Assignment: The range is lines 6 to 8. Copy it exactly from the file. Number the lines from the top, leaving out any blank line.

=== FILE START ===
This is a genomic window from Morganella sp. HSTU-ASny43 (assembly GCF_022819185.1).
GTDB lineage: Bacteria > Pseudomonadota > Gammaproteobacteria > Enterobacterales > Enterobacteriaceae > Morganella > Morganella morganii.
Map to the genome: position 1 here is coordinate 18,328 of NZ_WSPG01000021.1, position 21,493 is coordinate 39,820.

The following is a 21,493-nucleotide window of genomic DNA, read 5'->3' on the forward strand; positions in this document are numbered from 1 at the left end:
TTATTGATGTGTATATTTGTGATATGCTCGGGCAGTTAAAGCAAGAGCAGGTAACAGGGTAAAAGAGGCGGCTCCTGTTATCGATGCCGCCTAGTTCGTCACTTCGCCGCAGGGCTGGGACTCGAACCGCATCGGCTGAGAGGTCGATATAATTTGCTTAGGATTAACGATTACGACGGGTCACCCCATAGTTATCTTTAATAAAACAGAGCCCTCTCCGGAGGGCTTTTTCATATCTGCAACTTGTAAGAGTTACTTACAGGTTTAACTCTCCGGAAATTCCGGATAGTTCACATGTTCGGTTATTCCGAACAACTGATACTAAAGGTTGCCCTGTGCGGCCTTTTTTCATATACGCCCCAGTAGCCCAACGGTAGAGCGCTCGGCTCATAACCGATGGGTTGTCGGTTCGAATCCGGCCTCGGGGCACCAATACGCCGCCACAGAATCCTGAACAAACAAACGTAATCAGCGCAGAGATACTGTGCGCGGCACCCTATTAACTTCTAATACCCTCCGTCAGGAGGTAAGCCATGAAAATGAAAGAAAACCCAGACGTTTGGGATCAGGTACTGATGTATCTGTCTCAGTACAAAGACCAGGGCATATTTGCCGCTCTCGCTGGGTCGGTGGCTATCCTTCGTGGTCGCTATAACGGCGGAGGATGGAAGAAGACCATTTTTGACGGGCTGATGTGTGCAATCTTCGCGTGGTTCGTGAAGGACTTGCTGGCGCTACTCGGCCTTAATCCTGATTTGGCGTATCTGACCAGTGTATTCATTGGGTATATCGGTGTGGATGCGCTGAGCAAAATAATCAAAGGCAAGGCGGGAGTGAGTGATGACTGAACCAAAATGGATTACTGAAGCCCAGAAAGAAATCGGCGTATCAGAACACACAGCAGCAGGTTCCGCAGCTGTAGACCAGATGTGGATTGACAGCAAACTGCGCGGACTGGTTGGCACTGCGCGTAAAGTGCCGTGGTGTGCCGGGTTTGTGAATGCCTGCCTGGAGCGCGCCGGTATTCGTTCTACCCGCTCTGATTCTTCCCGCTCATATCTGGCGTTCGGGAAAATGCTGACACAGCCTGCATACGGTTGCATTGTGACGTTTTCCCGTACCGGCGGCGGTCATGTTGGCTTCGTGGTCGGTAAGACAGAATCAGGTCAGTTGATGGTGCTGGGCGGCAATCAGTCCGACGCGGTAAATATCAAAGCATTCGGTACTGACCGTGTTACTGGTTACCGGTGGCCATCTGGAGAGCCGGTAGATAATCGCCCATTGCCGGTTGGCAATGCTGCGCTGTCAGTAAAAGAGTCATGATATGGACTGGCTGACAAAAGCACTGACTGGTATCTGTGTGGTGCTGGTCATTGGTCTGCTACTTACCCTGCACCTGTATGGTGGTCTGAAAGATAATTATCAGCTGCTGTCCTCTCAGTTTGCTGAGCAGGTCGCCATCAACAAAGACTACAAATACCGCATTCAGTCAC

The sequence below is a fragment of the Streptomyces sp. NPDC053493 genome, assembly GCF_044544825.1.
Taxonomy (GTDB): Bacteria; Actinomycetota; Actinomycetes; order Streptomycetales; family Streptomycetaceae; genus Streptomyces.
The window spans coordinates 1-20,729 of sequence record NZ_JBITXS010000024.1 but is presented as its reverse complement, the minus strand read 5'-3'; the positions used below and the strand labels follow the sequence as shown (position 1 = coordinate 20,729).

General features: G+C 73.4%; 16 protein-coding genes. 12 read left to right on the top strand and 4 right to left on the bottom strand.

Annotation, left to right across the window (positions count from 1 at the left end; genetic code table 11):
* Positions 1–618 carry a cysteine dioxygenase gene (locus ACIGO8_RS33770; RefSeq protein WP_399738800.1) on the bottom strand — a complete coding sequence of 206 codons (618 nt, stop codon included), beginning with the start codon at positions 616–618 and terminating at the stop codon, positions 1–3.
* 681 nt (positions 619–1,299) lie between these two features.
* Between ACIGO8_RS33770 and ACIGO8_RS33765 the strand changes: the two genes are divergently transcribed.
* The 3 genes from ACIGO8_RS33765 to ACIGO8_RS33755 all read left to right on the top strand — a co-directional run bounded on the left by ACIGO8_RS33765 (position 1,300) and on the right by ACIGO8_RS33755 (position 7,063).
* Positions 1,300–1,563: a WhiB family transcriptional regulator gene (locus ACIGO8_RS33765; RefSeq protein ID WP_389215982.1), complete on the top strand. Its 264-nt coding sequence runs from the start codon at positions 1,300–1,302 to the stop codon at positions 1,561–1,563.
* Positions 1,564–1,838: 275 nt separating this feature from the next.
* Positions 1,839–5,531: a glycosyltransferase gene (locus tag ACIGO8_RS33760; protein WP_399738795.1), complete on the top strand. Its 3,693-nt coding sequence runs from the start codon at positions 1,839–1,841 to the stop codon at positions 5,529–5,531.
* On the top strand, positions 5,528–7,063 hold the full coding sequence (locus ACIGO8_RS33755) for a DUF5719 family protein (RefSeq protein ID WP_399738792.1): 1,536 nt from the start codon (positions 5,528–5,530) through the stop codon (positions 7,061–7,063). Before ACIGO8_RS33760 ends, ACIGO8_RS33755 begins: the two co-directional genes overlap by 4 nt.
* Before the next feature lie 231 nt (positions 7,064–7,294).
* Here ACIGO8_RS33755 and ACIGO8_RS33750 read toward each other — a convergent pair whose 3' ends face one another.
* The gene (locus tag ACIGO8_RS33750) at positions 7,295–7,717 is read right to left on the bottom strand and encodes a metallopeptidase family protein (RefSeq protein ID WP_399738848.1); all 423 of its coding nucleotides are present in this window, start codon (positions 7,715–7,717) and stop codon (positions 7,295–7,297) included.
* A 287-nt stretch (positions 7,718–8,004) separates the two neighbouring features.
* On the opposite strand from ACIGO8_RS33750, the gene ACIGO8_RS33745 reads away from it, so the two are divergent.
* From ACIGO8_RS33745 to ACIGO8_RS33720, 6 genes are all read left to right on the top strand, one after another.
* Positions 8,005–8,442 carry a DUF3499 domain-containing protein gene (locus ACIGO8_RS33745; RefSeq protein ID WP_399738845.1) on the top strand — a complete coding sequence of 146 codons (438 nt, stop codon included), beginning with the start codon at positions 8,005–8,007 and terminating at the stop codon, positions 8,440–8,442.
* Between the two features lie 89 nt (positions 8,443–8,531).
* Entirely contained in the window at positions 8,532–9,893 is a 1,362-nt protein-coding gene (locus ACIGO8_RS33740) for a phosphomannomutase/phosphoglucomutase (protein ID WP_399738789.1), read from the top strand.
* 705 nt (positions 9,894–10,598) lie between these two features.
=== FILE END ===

The sequence below is a fragment of the Streptomyces sp. NPDC053493 genome, assembly GCF_044544825.1.
Taxonomy (GTDB): Bacteria; Actinomycetota; Actinomycetes; order Streptomycetales; family Streptomycetaceae; genus Streptomyces.
The window spans coordinates 1-20,729 of sequence record NZ_JBITXS010000024.1 but is presented as its reverse complement, the minus strand read 5'-3'; the positions used below and the strand labels follow the sequence as shown (position 1 = coordinate 20,729).